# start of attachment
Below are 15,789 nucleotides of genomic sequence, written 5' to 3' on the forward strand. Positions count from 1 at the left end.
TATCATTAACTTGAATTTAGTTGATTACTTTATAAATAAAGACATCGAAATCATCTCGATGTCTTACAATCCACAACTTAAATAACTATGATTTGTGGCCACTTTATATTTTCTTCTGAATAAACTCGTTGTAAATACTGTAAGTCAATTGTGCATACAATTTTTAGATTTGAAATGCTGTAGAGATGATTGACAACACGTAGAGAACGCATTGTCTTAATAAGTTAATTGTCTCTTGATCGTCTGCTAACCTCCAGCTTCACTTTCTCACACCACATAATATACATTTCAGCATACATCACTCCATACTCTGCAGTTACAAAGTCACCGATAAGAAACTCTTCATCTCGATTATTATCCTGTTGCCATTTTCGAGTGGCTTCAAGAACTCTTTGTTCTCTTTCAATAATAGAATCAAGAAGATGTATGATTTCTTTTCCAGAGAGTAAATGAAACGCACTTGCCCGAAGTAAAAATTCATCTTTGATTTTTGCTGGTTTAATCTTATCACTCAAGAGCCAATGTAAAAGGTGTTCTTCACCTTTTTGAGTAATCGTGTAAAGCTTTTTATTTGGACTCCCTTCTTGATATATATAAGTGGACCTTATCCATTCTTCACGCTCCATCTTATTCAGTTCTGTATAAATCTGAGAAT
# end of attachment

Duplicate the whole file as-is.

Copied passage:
Below are 15,789 nucleotides of genomic sequence, written 5' to 3' on the forward strand. Positions count from 1 at the left end.
TATCATTAACTTGAATTTAGTTGATTACTTTATAAATAAAGACATCGAAATCATCTCGATGTCTTACAATCCACAACTTAAATAACTATGATTTGTGGCCACTTTATATTTTCTTCTGAATAAACTCGTTGTAAATACTGTAAGTCAATTGTGCATACAATTTTTAGATTTGAAATGCTGTAGAGATGATTGACAACACGTAGAGAACGCATTGTCTTAATAAGTTAATTGTCTCTTGATCGTCTGCTAACCTCCAGCTTCACTTTCTCACACCACATAATATACATTTCAGCATACATCACTCCATACTCTGCAGTTACAAAGTCACCGATAAGAAACTCTTCATCTCGATTATTATCCTGTTGCCATTTTCGAGTGGCTTCAAGAACTCTTTGTTCTCTTTCAATAATAGAATCAAGAAGATGTATGATTTCTTTTCCAGAGAGTAAATGAAACGCACTTGCCCGAAGTAAAAATTCATCTTTGATTTTTGCTGGTTTAATCTTATCACTCAAGAGCCAATGTAAAAGGTGTTCTTCACCTTTTTGAGTAATCGTGTAAAGCTTTTTATTTGGACTCCCTTCTTGATATATATAAGTGGACCTTATCCATTCTTCACGCTCCATCTTATTCAGTTCTGTATAAATCTGAGAAT